A large amount of any company’s efforts and budget go toward finding and retaining customers. What if database and programming technology combined with innovation could automate much of this work, reduce costs, and improve customer relations, all while improving overall efficiency and value to the customer? It can, in fact! Effective customer relationship management is vital to any business, and CRM software makes the entire process much more successful.
But what is customer relationship management? Below is a brief description of the customer relationship management model, how it works, what might keep it from working to its greatest potential, and some related trends that it has recently created in the marketplace.
What is it?
Customer relationship management (CRM) is a model for managing the interactions of a company with its customers, clients, and prospective sales contacts. It manages sales activity, customer support, technical support, and marketing by automating and synchronizing similar processes throughout a business. The goals of CRM are attracting and keeping customers, bringing former customers back into the fold, and streamlining activities to reduce the costs of marketing and customer service. The model is also used to simplify and organize internal company relationships.
Benefits of CRM
Although a CRM model is intended to save a business money, its primary goal is to improve efficiency and relationships with clients. The benefits of adopting a CRM model include the following:
- Quality and efficiency
- Lower overall costs
- Higher productivity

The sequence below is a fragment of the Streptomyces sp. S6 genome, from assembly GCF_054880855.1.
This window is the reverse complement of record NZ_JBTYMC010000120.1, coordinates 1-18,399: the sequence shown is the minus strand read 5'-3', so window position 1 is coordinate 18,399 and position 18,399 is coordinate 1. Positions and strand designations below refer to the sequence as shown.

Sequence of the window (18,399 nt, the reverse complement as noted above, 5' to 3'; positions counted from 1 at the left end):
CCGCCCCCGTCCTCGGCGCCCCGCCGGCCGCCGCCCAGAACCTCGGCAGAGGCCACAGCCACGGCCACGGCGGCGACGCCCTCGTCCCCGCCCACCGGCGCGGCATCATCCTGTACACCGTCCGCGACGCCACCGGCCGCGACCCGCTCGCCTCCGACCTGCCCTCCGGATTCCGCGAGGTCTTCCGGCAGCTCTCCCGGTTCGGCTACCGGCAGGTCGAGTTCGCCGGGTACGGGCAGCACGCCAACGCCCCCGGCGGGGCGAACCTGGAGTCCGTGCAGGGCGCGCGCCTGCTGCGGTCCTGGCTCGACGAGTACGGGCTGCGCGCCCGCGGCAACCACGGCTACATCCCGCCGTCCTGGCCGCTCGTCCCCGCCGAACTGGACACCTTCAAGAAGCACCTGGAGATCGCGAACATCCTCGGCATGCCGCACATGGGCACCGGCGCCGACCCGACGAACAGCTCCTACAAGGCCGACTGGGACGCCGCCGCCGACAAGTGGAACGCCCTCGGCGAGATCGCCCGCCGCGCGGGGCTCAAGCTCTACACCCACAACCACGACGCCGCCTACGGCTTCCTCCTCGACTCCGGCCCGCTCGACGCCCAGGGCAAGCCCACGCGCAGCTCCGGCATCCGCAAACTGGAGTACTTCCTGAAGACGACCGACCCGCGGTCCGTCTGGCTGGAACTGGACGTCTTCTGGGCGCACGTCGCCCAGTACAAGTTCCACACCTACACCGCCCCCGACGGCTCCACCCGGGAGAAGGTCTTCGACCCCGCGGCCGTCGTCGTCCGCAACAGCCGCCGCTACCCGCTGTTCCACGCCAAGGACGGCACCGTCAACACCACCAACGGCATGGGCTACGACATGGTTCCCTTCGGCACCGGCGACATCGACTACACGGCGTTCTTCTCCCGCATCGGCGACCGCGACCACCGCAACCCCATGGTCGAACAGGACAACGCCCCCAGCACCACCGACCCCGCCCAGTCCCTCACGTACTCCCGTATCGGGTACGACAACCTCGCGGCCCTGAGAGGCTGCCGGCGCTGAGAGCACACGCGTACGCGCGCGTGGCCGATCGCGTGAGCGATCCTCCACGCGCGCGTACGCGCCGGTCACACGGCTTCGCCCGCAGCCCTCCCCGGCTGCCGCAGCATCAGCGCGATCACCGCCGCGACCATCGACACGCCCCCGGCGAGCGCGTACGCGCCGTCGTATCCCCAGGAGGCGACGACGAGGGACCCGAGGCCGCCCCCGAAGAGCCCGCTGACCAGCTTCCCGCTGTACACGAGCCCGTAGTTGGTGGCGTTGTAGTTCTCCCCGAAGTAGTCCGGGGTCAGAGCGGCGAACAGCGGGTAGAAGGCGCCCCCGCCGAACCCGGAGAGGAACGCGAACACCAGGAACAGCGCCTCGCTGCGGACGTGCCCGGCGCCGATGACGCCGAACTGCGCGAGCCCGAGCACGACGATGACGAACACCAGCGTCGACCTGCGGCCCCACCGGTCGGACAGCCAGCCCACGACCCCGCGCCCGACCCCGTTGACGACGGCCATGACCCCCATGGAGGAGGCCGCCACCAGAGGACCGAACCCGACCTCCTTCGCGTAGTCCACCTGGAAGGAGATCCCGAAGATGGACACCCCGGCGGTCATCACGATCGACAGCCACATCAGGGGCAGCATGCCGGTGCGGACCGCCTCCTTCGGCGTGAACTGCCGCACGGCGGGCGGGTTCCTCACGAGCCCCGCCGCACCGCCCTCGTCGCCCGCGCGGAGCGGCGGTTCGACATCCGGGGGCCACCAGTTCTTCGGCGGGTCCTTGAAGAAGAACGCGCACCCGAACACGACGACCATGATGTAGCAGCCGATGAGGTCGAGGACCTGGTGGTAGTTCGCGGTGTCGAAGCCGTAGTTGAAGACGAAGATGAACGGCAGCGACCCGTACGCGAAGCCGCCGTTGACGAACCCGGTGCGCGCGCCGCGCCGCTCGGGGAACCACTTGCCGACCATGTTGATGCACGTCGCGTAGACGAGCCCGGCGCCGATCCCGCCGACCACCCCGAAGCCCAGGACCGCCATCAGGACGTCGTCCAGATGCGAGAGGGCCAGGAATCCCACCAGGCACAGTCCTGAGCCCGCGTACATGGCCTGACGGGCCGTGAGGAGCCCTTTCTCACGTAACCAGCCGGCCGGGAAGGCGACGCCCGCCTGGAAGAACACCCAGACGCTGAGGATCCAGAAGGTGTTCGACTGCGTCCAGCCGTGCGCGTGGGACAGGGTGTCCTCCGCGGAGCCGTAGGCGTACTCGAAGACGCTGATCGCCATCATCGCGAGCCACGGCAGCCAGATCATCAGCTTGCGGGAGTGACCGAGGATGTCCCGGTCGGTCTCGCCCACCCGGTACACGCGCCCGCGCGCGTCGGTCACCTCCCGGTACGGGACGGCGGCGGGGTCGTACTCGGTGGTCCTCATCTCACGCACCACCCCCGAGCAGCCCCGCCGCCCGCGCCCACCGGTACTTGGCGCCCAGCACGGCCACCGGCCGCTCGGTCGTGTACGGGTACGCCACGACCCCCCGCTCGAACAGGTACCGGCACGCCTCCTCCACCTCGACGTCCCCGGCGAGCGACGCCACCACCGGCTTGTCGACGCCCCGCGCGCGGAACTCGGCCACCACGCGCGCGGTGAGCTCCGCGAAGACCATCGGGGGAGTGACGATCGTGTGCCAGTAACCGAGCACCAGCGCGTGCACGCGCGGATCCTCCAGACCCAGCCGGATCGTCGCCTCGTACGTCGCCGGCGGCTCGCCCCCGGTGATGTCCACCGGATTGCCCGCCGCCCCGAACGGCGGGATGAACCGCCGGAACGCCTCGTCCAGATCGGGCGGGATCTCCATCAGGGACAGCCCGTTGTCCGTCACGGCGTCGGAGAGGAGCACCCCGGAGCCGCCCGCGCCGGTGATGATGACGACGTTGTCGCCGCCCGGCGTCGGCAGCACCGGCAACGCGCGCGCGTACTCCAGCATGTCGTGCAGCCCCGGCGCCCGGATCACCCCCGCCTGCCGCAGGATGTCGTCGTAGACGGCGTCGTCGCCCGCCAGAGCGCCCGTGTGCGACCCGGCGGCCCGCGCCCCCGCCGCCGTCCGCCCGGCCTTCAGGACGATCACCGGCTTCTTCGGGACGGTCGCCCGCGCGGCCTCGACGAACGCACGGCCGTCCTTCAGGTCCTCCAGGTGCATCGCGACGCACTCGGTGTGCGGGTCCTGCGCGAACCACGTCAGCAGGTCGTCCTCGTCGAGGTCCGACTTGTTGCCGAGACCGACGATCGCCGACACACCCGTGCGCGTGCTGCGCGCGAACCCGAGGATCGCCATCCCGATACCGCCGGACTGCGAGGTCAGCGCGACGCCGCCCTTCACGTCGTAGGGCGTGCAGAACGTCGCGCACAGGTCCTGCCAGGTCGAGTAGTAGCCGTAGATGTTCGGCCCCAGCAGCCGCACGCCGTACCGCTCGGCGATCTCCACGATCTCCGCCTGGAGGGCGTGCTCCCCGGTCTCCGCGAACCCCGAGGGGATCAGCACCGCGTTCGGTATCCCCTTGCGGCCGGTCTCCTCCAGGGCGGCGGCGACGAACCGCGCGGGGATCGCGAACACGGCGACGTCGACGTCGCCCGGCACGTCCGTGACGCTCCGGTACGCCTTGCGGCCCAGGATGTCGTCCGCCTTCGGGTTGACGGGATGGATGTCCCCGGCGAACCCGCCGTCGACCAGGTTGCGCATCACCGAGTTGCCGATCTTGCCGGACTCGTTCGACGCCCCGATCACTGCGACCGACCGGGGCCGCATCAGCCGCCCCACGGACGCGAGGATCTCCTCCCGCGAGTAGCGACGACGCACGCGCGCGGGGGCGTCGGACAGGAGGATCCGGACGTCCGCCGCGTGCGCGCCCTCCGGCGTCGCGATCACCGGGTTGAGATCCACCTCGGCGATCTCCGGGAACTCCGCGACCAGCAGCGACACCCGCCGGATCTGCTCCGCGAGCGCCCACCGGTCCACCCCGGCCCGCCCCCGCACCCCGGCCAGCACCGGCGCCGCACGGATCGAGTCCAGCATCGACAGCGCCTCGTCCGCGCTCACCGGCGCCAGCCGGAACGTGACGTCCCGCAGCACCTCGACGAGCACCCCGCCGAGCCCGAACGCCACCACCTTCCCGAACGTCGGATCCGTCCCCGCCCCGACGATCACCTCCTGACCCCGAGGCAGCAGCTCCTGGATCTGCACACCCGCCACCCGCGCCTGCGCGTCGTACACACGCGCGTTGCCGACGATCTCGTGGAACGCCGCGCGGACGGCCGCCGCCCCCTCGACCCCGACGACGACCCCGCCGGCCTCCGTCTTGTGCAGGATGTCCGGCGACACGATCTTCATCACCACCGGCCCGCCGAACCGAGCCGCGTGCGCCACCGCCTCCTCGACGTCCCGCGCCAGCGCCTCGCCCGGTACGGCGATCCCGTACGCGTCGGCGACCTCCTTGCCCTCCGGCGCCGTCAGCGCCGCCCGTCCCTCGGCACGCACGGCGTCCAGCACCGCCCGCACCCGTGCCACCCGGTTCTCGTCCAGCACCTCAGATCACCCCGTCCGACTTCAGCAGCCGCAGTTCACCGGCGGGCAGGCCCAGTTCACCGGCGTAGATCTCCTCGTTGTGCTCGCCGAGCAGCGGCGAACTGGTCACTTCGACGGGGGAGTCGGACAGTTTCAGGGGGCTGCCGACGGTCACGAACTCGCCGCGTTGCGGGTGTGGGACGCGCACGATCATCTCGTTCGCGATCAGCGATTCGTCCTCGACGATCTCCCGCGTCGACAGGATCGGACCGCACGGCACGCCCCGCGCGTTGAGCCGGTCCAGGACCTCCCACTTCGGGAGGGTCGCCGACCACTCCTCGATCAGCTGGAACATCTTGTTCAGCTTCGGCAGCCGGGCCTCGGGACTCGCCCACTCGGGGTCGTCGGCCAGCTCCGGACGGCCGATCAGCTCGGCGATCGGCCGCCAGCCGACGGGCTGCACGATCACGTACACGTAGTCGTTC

A well-thought-out model will create a seamless interface and help a company realize its full potential, but businesses often experience some challenges getting into a streamlined CRM process. These initial hurdles are completely normal, and are overcome with some time and practice. Challenges can include a lack of training for employees, a lack of commitment or continuity from senior executives, and an overly complex or unwieldy interface. Certain areas of the model may be more difficult to manage and therefore can be ignored or underused by employees, which leads to fragmentation and inefficiency. If the interface is difficult to navigate, it presents obstacles for both employees and customers. Hiring talented technical staff to create an interface that is usable and can grow and flex with an increasingly complicated business model and data set, as well as securing a commitment from employees at all levels, are at the heart of a successful CRM model and a sustainable implementation.
Types of CRM
- CRM automation uses a contact management system to track every stage of the sales process, requiring fewer representatives to initiate and maintain contact with potential and existing customers.
- Marketing processes track and measure multichannel campaigns, including social media and direct email or mail, to generate leads. A model called prospect relationship management (PRM) tracks customer behavior and brings them to the first sale, cutting out active sales campaigns entirely.
- Software for customer support, such as call center programs, also helps to reduce the work force required to manage existing customers. It is designed not only to assist clients with problems but also to identify and reward loyal customers.
- CRM models have also been designed and implemented for the special requirements of small businesses, social media channels, and not-for-profit organizations.
- Cloud computing and “software as a service” (SaaS) allow customers to subscribe to a cloud and access software for a reasonable subscription fee.
- Vendor relationship management (VRM) is a counterpart of CRM that allows customers to access vendors without forming long-term relationships with them.
- Extended relationship management (XRM) is in part the practice of applying CRM disciplines and technologies to all levels of the enterprise and all associated constituents. This involves not only the associated customers, but other levels of partnership such as the government and the media.
CRM is changing the intricate relationships among companies, customers, vendors, and other business partners. Technology has made it possible to track consumer behavior precisely and make successful sales happen with virtually no exhaustive effort on the part of the company, allowing them to focus efforts on nurturing new and existing relationships, and placing efforts into other areas of company growth.